BEIJING (Reuters) – Residents welcomed China shortening COVID-19 quarantine by two days for close contacts of infected people and for inbound travellers as it eased some of its strict pandemic rules on Friday.
While COVID case numbers in China are small by global standards, the policy response has been marked by lockdowns and mass testing for large populations, zoloft and breast cancer even as much of the rest of the world loosened or abandoned restrictions.
And while many experts warned the measures were incremental and that reopening probably remained a long way off, the adjustments still brought some cheer.
“Because of the previous restrictions, it was inconvenient for us to go out for travel or business trips. Both people around me and myself were a little depressed about it,” said 33-year-old Shanghai resident Wei Yini. “Everyone was very happy when this policy was announced today.”
Under the new rules, centralised quarantine times for close contacts and travellers from abroad were shortened from seven to five days. The requirement for three further days in home isolation after centralised quarantine remains.
“I’m happy with today’s announcement. Nowadays, I’m mostly working outside of Beijing. If this is the case, it’s good for everyone,” said a masked 40-year-old who gave his name as Liu.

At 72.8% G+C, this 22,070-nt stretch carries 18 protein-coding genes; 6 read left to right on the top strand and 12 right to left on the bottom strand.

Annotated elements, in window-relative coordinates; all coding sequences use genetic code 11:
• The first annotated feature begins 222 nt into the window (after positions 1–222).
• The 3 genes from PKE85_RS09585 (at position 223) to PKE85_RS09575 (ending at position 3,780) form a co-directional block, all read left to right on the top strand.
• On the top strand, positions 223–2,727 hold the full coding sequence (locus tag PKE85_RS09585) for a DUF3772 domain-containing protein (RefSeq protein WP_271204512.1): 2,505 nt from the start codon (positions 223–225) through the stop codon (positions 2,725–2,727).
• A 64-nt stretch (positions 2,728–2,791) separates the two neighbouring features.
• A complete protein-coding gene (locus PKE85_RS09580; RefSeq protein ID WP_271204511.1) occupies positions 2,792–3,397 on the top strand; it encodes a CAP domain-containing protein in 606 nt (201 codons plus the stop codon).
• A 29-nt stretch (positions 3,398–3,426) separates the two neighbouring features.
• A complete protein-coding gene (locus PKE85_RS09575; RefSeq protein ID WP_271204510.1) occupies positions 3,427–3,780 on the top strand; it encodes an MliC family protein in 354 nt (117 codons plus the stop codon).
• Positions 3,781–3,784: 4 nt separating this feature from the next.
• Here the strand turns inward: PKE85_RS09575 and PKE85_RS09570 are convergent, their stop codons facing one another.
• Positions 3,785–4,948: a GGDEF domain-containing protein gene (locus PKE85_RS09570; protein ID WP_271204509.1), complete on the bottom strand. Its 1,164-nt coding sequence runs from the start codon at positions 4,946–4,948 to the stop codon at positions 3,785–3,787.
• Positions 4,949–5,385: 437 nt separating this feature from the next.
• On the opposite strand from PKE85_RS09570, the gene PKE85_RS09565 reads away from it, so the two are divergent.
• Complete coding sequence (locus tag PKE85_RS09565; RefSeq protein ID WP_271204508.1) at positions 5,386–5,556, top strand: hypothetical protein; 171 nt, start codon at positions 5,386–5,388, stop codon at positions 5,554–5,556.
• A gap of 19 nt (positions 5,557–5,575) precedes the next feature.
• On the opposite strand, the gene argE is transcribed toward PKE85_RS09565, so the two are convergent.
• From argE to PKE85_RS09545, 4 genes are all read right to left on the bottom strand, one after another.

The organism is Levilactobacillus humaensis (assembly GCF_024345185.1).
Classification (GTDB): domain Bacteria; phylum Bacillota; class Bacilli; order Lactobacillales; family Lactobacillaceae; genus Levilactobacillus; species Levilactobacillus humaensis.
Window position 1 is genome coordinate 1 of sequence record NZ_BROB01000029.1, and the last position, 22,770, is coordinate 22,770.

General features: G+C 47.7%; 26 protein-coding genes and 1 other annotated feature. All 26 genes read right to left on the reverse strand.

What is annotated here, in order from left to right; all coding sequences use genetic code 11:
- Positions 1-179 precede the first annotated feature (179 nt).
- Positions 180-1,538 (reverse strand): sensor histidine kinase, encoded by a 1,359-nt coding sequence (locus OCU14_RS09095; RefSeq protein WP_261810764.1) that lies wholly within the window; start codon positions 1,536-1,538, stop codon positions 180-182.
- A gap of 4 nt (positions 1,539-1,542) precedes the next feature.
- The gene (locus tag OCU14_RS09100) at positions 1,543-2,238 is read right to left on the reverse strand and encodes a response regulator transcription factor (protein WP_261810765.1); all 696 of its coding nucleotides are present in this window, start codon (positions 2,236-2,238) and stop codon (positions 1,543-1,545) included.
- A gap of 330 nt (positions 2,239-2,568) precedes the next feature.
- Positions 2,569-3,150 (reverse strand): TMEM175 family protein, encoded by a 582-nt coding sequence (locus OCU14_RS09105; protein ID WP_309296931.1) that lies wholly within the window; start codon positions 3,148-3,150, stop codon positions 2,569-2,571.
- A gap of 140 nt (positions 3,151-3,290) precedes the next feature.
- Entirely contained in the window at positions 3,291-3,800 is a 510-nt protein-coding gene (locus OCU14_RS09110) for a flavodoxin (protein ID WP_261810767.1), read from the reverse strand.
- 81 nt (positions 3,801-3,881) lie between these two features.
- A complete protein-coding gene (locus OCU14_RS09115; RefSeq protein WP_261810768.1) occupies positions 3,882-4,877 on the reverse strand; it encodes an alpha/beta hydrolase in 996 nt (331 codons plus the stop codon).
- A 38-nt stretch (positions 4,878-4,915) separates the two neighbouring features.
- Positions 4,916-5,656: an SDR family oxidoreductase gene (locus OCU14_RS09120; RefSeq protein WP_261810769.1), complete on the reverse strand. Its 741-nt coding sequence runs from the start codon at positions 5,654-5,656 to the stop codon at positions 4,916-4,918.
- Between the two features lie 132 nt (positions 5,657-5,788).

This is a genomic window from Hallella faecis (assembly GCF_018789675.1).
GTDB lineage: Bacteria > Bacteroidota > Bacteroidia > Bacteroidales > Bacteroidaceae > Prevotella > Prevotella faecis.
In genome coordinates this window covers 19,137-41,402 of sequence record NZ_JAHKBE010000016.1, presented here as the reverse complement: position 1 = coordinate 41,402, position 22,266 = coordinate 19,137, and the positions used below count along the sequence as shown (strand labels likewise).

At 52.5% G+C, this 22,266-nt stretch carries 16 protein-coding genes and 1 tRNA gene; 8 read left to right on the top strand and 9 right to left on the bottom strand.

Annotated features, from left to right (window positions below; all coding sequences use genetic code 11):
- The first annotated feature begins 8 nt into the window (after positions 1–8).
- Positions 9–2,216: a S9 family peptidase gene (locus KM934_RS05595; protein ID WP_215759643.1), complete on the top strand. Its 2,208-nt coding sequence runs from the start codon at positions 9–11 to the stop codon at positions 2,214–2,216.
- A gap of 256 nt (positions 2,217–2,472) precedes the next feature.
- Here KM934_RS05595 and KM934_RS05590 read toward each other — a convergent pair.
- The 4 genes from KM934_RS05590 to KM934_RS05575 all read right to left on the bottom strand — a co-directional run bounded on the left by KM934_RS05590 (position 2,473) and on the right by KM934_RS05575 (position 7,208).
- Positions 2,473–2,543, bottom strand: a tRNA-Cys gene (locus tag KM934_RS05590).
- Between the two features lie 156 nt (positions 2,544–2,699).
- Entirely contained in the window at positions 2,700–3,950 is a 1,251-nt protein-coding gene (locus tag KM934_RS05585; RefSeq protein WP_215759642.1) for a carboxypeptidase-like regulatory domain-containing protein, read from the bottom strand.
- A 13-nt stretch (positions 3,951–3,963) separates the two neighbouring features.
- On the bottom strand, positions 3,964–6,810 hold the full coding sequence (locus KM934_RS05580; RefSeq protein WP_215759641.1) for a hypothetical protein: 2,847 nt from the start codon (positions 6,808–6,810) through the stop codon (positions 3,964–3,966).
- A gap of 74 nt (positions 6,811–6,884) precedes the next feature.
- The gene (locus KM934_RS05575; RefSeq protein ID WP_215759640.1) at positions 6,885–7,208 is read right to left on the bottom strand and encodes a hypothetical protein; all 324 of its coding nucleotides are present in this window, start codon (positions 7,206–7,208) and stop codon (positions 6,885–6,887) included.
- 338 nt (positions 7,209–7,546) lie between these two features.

Some of those who Reuters spoke to, however, acknowledged the impact of Friday’s changes would depend on how the measures were implemented.
Xiao, a 28-year-old in Beijing working in finance, said: “I don’t think it has much impact on my life, because the specific policy depends on your neighbourhood committee or company and what they decide.”
And while some welcomed the shortened quarantine, they expressed support for it to continue.
“I think quarantine is still necessary. Because quarantine is a way to cut off the spread of the epidemic. At least with a quarantine, we can spot the virus very early, and then block it in time,” 22-year-old Shanghai resident Wang Jiayue said.
(Reporting by Reuters TV; Editing by Alison Williams and Jonathan Oatis)
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